The Doctors

I’ve stated I’ll lambaste everyone, including my own kind, and will remain true to my promise. The single biggest puzzle piece in the problem that is the health-care industry is the doctors. It isn’t physician salaries, which, as I’ve previously pointed out are no more than 20 percent of health-care expenditures. It is we, the physicians, who determine how the billions of heath care dollars should be spent.

Up front, I have to state that the president’s characterization of physicians in general (doctors doing tonsillectomies willy-nilly to make a buck) is insulting and likely reflects a generalization of his own background in Chicago politics. And his perception of physician reimbursement shows a surprising ignorance of reality. ($70,000 for an amputation? Really.) That said, I don’t think any honest physician would deny there is a lot of over-ordering of medical tests, imaging, and probably specialist consultations (in the net; I’ve also seen circumstances where earlier referral would have saved morbidity and cost). My colleagues would probably disagree as to the relative importance of the various incentives for this sorry state of affairs, and would also likely view themselves as innocent bystanders. Dishonest physicians, of course, contribute to the problem like leaks in an ocean liner. But while it is logical to assume crooks, relative to their numbers, do a disproportionate amount of damage, I believe that in absolute cost, the normal, honest, professional doc just trying to do a good day’s work shoulders most of the blame.

For the sake of discussion, let’s assume one in a hundred physicians is dishonest (in my experience in several practices on both coasts, I think it’s far less; I’ve found most physicians I’ve had the privilege of working with to be of solid character). And by “dishonest,” I mean knowingly trying to game the system for financial gain. This so-called “businessman physician” is generally known to the medical community at large as such and shunned as being out of the mainstream.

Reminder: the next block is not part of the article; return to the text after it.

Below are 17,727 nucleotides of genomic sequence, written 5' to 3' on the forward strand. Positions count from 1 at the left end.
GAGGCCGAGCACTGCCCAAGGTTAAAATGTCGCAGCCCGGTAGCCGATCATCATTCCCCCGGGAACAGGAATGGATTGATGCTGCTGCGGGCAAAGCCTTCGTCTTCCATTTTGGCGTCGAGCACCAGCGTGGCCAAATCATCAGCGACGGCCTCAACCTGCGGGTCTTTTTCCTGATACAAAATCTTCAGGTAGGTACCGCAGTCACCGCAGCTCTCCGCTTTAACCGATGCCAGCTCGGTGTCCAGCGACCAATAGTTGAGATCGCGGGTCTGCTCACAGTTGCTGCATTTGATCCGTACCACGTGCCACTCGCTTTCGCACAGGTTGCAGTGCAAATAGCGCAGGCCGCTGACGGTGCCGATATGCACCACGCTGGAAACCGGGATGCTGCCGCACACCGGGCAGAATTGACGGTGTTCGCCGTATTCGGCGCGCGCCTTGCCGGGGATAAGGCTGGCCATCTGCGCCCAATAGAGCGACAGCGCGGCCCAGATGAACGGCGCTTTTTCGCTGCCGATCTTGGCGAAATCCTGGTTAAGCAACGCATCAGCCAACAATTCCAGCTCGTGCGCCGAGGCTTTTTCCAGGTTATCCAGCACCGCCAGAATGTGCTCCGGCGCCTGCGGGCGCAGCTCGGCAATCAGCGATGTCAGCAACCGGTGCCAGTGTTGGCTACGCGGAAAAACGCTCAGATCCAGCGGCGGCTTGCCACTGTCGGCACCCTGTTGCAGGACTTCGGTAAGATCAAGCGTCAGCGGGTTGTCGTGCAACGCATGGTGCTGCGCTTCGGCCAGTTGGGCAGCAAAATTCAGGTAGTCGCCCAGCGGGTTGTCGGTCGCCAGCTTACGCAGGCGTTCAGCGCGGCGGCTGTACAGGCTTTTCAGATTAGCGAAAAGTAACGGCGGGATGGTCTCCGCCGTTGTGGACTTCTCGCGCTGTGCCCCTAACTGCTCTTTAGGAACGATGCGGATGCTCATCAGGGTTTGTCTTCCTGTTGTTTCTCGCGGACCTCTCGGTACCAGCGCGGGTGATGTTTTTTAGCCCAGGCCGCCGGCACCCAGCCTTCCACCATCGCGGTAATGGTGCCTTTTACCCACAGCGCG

So, if I’m right, and at least 99% of physicians are honest, why are costs so high? I would target three overriding factors: the legal system, practice patterns, and patient expectations. Obviously, the three areas often intersect.

I referenced the legal system in a prior blog, but the subject deserves a brief revisit in this context. The impact of fear of litigation is easy to understand. A fair system of redressing grievances for negligence and medical malpractice is important in a just society, but escalating awards for vague concepts such as “pain and suffering” have led to a lottery system where personal injury attorneys get substantial chunks of huge payouts, one of which can make them wealthy for the rest of their lives. This in turn begets huge malpractice insurance premiums (except in states like California and others where tort reform has been instituted) and a “look over your shoulder” attitude on the part of care providers. Based on a good history and physical exam, a doctor may be 95% sure that something is benign, but by ordering an expensive test, can drive that to 98%. And if he fails to order that test and gets sued, the patient’s lawyer will certainly cite the “omission.” What does it cost the physician in the cross hairs to order this “insurance policy”? Nothing. What does it cost the system in the aggregate? Plenty. We all pay a price for being one of the most litigious societies.

 

NEXT: The Doctors—Practice Patterns and Patient Expectations

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